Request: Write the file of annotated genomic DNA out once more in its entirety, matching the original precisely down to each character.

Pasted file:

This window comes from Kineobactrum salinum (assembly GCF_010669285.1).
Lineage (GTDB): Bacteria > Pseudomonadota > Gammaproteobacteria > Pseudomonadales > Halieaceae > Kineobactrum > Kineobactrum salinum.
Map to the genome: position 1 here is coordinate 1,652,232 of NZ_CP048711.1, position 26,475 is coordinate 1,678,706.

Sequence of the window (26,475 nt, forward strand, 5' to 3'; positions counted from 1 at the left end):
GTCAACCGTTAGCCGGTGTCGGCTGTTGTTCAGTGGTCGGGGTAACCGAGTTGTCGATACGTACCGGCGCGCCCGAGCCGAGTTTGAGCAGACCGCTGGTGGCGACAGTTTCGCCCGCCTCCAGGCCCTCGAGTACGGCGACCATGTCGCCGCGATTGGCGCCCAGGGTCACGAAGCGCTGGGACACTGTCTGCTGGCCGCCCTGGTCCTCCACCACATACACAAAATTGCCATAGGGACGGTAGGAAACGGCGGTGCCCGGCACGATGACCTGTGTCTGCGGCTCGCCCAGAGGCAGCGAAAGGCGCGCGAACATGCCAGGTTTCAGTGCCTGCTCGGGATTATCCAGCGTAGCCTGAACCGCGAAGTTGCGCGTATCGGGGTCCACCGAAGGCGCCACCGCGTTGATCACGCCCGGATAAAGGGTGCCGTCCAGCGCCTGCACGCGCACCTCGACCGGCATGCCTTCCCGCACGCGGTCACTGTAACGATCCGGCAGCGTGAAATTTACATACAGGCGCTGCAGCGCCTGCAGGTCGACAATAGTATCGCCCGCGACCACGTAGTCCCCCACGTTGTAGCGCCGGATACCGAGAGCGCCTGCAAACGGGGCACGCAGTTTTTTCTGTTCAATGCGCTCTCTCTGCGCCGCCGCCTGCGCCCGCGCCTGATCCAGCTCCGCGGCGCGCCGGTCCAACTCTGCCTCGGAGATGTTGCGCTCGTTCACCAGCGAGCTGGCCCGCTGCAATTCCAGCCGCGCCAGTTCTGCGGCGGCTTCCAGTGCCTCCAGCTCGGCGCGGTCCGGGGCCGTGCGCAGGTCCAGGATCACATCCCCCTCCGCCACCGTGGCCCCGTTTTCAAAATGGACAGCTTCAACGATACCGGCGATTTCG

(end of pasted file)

This window comes from Kineobactrum salinum (assembly GCF_010669285.1).
Lineage (GTDB): Bacteria > Pseudomonadota > Gammaproteobacteria > Pseudomonadales > Halieaceae > Kineobactrum > Kineobactrum salinum.
Map to the genome: position 1 here is coordinate 1,652,232 of NZ_CP048711.1, position 26,475 is coordinate 1,678,706.

Sequence of the window (26,475 nt, forward strand, 5' to 3'; positions counted from 1 at the left end):
GTCAACCGTTAGCCGGTGTCGGCTGTTGTTCAGTGGTCGGGGTAACCGAGTTGTCGATACGTACCGGCGCGCCCGAGCCGAGTTTGAGCAGACCGCTGGTGGCGACAGTTTCGCCCGCCTCCAGGCCCTCGAGTACGGCGACCATGTCGCCGCGATTGGCGCCCAGGGTCACGAAGCGCTGGGACACTGTCTGCTGGCCGCCCTGGTCCTCCACCACATACACAAAATTGCCATAGGGACGGTAGGAAACGGCGGTGCCCGGCACGATGACCTGTGTCTGCGGCTCGCCCAGAGGCAGCGAAAGGCGCGCGAACATGCCAGGTTTCAGTGCCTGCTCGGGATTATCCAGCGTAGCCTGAACCGCGAAGTTGCGCGTATCGGGGTCCACCGAAGGCGCCACCGCGTTGATCACGCCCGGATAAAGGGTGCCGTCCAGCGCCTGCACGCGCACCTCGACCGGCATGCCTTCCCGCACGCGGTCACTGTAACGATCCGGCAGCGTGAAATTTACATACAGGCGCTGCAGCGCCTGCAGGTCGACAATAGTATCGCCCGCGACCACGTAGTCCCCCACGTTGTAGCGCCGGATACCGAGAGCGCCTGCAAACGGGGCACGCAGTTTTTTCTGTTCAATGCGCTCTCTCTGCGCCGCCGCCTGCGCCCGCGCCTGATCCAGCTCCGCGGCGCGCCGGTCCAACTCTGCCTCGGAGATGTTGCGCTCGTTCACCAGCGAGCTGGCCCGCTGCAATTCCAGCCGCGCCAGTTCTGCGGCGGCTTCCAGTGCCTCCAGCTCGGCGCGGTCCGGGGCCGTGCGCAGGTCCAGGATCACATCCCCCTCCGCCACCGTGGCCCCGTTTTCAAAATGGACAGCTTCAACGATACCGGCGATTTCG